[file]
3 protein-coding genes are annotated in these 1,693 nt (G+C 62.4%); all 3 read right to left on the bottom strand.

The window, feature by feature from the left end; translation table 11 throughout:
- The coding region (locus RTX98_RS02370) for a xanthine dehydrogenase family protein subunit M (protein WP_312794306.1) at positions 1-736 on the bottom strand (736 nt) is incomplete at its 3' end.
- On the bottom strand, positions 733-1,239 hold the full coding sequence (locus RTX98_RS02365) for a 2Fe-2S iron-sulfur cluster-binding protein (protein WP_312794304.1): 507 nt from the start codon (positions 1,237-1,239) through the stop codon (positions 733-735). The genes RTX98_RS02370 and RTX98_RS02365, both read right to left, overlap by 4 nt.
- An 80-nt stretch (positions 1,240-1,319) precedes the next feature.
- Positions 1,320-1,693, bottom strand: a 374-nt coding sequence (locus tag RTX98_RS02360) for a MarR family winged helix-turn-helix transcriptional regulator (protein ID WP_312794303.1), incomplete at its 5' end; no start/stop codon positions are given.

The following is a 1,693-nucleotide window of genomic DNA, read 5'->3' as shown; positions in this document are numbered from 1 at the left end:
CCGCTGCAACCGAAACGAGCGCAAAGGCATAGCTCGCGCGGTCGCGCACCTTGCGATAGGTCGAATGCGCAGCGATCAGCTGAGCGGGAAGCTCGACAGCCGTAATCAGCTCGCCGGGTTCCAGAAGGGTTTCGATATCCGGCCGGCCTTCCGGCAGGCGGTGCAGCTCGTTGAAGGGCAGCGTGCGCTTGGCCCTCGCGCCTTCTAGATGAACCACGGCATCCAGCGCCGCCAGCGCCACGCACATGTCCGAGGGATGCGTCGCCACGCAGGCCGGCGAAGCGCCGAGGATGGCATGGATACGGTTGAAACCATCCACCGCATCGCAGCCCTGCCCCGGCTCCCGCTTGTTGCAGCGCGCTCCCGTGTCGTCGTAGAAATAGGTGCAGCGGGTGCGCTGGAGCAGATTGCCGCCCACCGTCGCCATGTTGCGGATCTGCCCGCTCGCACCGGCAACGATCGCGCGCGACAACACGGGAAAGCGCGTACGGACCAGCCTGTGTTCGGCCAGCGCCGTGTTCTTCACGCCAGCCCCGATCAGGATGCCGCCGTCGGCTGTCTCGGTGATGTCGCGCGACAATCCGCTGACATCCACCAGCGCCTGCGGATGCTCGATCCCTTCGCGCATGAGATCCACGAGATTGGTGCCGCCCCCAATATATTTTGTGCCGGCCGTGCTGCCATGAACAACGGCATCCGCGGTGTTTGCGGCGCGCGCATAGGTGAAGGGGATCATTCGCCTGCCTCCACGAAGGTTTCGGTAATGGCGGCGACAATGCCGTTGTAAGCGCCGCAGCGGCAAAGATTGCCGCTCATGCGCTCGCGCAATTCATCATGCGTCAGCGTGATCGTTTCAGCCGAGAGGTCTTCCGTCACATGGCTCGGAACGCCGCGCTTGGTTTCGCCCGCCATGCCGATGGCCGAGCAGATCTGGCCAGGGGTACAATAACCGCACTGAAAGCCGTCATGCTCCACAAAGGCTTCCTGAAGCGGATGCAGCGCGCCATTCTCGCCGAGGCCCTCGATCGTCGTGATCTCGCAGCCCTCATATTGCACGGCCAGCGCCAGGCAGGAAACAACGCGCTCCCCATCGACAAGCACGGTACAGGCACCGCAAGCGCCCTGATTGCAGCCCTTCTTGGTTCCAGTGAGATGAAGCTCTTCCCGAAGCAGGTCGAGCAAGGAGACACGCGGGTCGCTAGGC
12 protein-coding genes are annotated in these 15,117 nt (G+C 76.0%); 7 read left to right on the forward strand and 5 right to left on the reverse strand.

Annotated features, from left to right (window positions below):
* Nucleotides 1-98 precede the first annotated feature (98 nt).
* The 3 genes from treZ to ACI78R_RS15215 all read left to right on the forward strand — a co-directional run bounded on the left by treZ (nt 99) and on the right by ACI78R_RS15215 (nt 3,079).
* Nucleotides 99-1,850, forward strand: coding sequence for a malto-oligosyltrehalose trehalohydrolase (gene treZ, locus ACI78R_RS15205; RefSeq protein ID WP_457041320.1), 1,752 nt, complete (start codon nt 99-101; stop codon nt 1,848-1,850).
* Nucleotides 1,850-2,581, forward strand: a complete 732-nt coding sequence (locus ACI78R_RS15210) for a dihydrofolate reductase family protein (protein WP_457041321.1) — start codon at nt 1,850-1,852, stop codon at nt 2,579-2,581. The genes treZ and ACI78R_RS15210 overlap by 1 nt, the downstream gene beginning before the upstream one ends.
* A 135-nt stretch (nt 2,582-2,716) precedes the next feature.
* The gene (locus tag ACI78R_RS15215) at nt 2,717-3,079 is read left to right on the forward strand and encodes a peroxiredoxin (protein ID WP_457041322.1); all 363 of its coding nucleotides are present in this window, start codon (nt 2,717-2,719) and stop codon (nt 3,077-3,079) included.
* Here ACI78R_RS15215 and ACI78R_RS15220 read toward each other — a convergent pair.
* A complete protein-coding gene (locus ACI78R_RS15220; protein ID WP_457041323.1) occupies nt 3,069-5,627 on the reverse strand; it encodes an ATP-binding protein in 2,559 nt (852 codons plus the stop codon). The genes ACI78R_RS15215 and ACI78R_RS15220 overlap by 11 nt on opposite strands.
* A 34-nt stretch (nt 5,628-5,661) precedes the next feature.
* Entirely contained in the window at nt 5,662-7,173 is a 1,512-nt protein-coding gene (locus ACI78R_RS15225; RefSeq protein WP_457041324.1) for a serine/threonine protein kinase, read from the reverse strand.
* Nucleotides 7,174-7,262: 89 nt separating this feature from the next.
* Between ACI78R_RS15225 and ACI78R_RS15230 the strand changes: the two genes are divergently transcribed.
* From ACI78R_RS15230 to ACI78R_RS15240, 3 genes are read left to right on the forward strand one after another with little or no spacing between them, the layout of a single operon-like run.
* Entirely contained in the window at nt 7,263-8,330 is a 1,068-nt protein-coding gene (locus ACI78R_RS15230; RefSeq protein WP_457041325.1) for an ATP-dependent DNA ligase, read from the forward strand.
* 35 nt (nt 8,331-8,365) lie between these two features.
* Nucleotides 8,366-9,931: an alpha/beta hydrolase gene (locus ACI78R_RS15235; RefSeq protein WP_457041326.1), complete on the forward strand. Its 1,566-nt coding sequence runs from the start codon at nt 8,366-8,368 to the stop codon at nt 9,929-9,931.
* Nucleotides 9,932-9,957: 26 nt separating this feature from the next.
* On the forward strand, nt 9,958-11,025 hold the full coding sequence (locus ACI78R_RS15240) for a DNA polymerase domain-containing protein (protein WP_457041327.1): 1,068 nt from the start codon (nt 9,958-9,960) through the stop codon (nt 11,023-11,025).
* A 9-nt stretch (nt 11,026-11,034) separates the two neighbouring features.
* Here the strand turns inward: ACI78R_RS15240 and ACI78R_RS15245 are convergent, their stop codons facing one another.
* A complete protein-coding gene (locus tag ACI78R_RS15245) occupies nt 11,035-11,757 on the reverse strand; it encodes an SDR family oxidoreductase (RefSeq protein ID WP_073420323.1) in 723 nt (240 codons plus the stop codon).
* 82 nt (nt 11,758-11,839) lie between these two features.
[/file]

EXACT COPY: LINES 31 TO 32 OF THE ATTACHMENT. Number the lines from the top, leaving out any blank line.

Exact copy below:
* A complete protein-coding gene (locus tag ACI78R_RS15245) occupies nt 11,035-11,757 on the reverse strand; it encodes an SDR family oxidoreductase (RefSeq protein ID WP_073420323.1) in 723 nt (240 codons plus the stop codon).
* 82 nt (nt 11,758-11,839) lie between these two features.